For my second post on this August Friday, I’ve got an enticing extract from Legacy Of Guilt from L. J. Morris for you.
Massive thanks to Zoë O’Farrell of Zooloo’s Book Tours for inviting me to join the tour and for the extract I’m sharing today.
The latest espionage thriller from L. J. Morris, the best-selling author of the Ali Sinclair series.
When photographs of a missing Russian missile scientist show he is still alive, and a Soviet era nuclear warhead goes missing in Iraq, ex-marine Logan Palmer must track them both down before the Plutonium can be turned into a devastating, terrorist weapon. But, with thousands of lives at risk, Palmer doesn’t realise that the only person in the world he cares about is the one that’s in the most danger. Neither does he know whether he’ll survive long enough to save anyone.
Two men, a little worse for drink, walked through the door and up to the bar. They were obviously fit, but not overly muscular. Their haircuts and demeanour flagged them as military. US military by the sound of it. The US embassy wasn’t far away, and it wouldn’t be unusual for off-duty marines to be out on the town. Of course, they could just be on holiday, but there was something else that Palmer had noticed. One of them was wearing a polo shirt with the Greenline Solutions logo on it.
Palmer waited for the men to get their beers and pick a seat, then nodded to one of the women hovering around the door. The woman smiled and flicked her hair over her shoulder. She adjusted her dress, what there was of it, and tottered over to where Palmer was sitting.
Palmer pulled out a wad of money and peeled off two notes. ‘What’s your name?’
‘Kim, but you call me what you want.’ She ran her hand across Palmer’s chest.
Palmer held up the money. ‘Kim, I want you to go over to those two Americans and start an argument.’
The young Malay woman was unsure, she didn’t want to get into trouble, but this guy was offering her more money than she usually earned in a week. She pointed across the bar to where the two men’s raucous laughter seemed to be getting louder. ‘But they’ll get angry.’
‘It’s okay. I’ll step in before anything happens, I promise.’
Kim paused, this much money could get her off the street for a week. She could spend time with her family. She had been asked to do stranger things. What harm could it do? ‘Okay.’ She took the two notes and tucked them into a small leather bag that hung from her shoulder, turned, and set off across the bar.
Palmer waited until Kim was almost next to the two Americans, then followed her. The bar was getting more crowded, and the noise level meant that he couldn’t hear the conversation, but whatever Kim was saying was having the desired effect. The biggest of the two men stood up and grabbed Kim’s wrist. She responded by pulling away and then slapping him. She had a great right hook, and the American took a step back holding his face.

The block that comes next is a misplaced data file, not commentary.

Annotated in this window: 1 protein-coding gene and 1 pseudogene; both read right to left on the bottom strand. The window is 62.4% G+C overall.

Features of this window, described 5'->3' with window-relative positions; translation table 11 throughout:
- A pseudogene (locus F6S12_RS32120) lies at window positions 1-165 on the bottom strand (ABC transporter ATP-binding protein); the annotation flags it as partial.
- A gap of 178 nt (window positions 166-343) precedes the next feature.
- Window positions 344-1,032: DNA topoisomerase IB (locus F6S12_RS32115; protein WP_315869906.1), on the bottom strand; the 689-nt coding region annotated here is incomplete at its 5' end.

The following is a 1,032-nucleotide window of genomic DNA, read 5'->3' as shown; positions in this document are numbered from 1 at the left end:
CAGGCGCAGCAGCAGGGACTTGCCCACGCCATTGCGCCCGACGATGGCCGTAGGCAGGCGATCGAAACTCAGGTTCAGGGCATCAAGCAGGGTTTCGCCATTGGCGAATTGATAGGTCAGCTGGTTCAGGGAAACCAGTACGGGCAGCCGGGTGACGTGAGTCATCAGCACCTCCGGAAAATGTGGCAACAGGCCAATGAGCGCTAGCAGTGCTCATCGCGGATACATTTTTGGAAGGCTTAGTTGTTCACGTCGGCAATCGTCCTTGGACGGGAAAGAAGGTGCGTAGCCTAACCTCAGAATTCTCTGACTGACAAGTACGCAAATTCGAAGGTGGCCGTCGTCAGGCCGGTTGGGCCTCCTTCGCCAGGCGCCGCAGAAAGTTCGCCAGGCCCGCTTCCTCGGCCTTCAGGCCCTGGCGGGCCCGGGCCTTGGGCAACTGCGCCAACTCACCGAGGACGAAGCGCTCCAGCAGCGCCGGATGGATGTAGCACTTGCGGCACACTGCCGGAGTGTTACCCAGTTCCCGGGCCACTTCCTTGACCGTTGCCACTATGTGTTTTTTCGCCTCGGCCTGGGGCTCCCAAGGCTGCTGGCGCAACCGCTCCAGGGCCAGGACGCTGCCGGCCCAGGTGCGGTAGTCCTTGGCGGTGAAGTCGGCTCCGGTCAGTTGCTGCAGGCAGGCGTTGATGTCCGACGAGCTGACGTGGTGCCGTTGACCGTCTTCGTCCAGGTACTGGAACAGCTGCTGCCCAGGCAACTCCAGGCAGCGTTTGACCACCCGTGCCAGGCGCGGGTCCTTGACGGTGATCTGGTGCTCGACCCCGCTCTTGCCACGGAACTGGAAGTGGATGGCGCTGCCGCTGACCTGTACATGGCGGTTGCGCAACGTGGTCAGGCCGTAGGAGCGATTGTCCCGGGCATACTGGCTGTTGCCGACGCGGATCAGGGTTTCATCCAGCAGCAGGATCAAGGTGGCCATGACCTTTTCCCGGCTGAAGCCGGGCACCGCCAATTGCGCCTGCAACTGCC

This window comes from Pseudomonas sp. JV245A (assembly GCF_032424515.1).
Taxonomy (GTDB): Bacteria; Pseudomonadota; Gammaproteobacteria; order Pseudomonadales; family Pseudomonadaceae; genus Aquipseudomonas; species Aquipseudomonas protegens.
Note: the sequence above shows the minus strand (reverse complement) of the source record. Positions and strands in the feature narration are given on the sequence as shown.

The look that flashed across the big man’s face gave away his intent, he meant to do Kim real harm. As he walked forwards, his fists clenched, Palmer stepped in.
The American was at least a head taller than his friend, but Palmer matched him for height and bulk. It was enough to make the man hesitate as he realised that taking on Palmer wouldn’t be anywhere as easy as what he had in mind for Kim. The man was a classic bully.
Palmer pulled Kim around behind him and held his hand up in front. ‘Whoa, slow down there, mate, no need for anyone to get physical here.’
The man pointed aggressively at Kim. ‘She says I owe her money. I’ve never seen her before.’
‘It’s okay, I’ll take care of it. Obviously, a misunderstanding. We all look the same.’ He waved towards the barman, held up two fingers then pointed at the table. ‘Have a seat and a beer, guys. Relax.’
Palmer backed away from the two men, keeping Kim behind him. Once they reached the door, he turned around to check on her. ‘You okay?’
Kim nodded. ‘I think I hurt my hand.’
Palmer laughed and rubbed the side of his face. ‘I’m glad it wasn’t me.’ He pulled another two notes out of his pocket and handed them to her. ‘Here, you’ve earned it. I’d go home for the night if I were you, just in case.’
Kim took the money and smiled. ‘Thank you.’ She put the notes into her bag and flagged down a taxi.
Who Is L. J. Morris?
L. J. Morris was born in Cold War, West Germany, but grew up in the North of England. During his childhood, books were always an important part of his life. He read everything he could get his hands on but always found himself drawn towards the thriller genre. At 16, eager to see the world he had read about, he left school and spent most of the 80s and 90s serving in the Royal Navy.
After his military service, he continued to live and work across Europe, The USA, and Southeast Asia for several more years. It was during this time that his love of storytelling resurfaced. He jotted down ideas, using the locations he found himself in as a backdrop, and added in details from his own experiences to make the stories feel authentic.
He now lives back in the North of England, with his wife and two sons, where he still works in the defence industry. His short stories have appeared in several anthologies and the first of his Ali Sinclair thriller novels, Desperate Ground, was published in 2018 by Bloodhound Books. The sequel, Hunting Ground, followed a year later.
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